Trump says asking SEC to consider ending quarterly earnings reports

  • Trump says asking SEC to consider ending quarterly earnings reports

Trump says asking SEC to consider ending quarterly earnings reports

The president on Friday said he has asked federal regulators to study whether public companies should be required to report results half as often as they now do - every six months instead of every three months, or once a quarter.

"I asked [the leaders] what it is that would make business (jobs) even better in the U.S.", Trump tweeted.

In a tweet early today, Trump said that after speaking with several top business leaders, he's asking the Securities and Exchange Commission to determine whether shifting to a six-month reporting requirement would help companies grow faster and create more jobs. I asked, what could we do to make it better?

Eliminating the quarterly reporting requirements could also lead investors to fill the information vacuum by relying more heavily on rumors and off-the-cuff remarks made by company executives, corporate governance experts say.

American firms should no longer have to report on a quarterly basis, USA president Donald Trump has said. One criticism is that if companies are striving to report profit gains every quarter, they are more likely to buy back shares and cut costs than invest in their businesses.

"My comments were made in that broader context, and included a suggestion to explore the harmonization of the European system and the US system of financial reporting".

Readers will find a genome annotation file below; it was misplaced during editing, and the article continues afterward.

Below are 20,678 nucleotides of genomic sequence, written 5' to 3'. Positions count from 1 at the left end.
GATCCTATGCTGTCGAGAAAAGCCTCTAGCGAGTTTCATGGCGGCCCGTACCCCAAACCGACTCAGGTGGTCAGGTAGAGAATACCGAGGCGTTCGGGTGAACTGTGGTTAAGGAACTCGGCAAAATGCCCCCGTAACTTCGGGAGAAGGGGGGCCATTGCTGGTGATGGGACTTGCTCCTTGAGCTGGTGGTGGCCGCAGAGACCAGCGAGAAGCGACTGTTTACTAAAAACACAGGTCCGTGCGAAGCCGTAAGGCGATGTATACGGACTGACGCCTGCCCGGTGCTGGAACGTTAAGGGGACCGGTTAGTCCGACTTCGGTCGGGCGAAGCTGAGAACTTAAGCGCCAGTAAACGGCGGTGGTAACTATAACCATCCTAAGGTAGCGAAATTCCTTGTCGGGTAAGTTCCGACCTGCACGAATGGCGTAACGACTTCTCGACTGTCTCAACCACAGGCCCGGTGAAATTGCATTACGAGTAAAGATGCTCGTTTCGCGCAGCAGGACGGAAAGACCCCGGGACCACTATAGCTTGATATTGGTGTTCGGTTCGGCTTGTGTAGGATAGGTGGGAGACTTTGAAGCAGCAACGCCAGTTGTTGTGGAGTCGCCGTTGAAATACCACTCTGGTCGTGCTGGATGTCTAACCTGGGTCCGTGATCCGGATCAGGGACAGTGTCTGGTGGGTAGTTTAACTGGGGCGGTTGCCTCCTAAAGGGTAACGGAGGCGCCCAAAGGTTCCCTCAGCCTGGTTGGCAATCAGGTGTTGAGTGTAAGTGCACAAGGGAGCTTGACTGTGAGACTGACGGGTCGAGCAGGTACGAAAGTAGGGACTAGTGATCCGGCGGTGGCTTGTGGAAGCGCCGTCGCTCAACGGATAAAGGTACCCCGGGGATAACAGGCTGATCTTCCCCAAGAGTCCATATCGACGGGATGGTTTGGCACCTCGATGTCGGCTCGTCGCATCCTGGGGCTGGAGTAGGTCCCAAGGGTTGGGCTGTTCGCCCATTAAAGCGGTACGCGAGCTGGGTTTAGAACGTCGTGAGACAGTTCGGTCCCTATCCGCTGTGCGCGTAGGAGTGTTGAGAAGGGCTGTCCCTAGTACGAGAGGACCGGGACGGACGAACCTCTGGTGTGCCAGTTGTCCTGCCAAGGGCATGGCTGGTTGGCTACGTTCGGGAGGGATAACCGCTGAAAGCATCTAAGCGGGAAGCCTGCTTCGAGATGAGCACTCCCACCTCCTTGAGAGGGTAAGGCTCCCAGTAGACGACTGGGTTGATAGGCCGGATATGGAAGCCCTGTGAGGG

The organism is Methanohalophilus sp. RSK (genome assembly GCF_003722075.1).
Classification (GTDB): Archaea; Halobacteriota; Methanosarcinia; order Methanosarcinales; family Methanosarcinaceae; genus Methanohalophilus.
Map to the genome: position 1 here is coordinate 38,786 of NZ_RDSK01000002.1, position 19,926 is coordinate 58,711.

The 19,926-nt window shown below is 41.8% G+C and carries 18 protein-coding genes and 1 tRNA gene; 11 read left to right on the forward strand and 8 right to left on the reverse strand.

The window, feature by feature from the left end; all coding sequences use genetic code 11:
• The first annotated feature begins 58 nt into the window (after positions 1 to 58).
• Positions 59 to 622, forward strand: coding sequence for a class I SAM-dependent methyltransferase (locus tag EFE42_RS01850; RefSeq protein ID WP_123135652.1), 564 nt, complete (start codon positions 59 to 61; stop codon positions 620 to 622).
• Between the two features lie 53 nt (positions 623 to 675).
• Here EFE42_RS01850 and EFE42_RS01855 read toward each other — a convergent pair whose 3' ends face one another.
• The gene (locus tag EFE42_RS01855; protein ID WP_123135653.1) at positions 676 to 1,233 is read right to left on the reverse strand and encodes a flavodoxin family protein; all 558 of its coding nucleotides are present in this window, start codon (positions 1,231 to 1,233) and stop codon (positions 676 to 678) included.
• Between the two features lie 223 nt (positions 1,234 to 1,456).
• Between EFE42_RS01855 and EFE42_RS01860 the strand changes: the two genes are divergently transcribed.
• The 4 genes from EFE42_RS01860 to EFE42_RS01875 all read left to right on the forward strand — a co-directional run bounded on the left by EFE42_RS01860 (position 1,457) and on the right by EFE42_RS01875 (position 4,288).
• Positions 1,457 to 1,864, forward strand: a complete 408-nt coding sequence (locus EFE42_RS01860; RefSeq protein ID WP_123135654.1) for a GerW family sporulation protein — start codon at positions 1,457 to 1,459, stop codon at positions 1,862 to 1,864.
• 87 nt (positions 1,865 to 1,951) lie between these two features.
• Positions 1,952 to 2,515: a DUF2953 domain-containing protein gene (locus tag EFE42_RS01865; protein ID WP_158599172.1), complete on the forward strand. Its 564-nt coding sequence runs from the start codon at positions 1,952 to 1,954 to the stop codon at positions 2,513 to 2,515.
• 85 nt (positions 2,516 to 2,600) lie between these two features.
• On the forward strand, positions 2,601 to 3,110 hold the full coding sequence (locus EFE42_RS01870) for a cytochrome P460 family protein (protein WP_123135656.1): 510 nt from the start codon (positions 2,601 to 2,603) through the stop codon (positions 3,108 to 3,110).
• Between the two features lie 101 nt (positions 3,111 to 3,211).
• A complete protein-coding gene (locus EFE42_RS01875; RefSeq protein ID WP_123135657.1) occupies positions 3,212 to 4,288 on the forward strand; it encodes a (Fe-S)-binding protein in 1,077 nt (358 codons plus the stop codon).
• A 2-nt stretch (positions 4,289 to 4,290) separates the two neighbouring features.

But critics contend that new reporting requirements may not spur meaningful change given the deluge of company information available on social media. "In the end, all companies have to balance short-term and long-term performance".

Others said quarterly disclosures are essential for investment decisions and support richer US stock valuations, and that a change could make shares more volatile.

But he said energy companies would probably still report some oil and gas well data every three months to please investors. A spokeswoman for Chairman Jay Clayton did not respond to a request for comment. "So we're looking at that very, very seriously".

The discussion with Pepsi's CEO wasn't the first time White House officials have heard from the business community about quarterly reporting requirements.

The SEC consists of five commissioners appointed by the president, although there now are only four in place, three named by Trump, including Clayton.

The Trump administration has said it would like to reduce red tape it blames for a decline in public listings.

Last fall it laid out changes to capital market rules in a U.S. Treasury report, but did not advocate scrapping quarterly reporting.

He would need to draft a proposed rule-change which would then be put to an industry consultation during which investors, companies, exchanges, pension funds and public interest groups would likely bombard the SEC with information. But quarterly reports on results are distinct from the so-called earnings guidance that company executives provide as a forecast.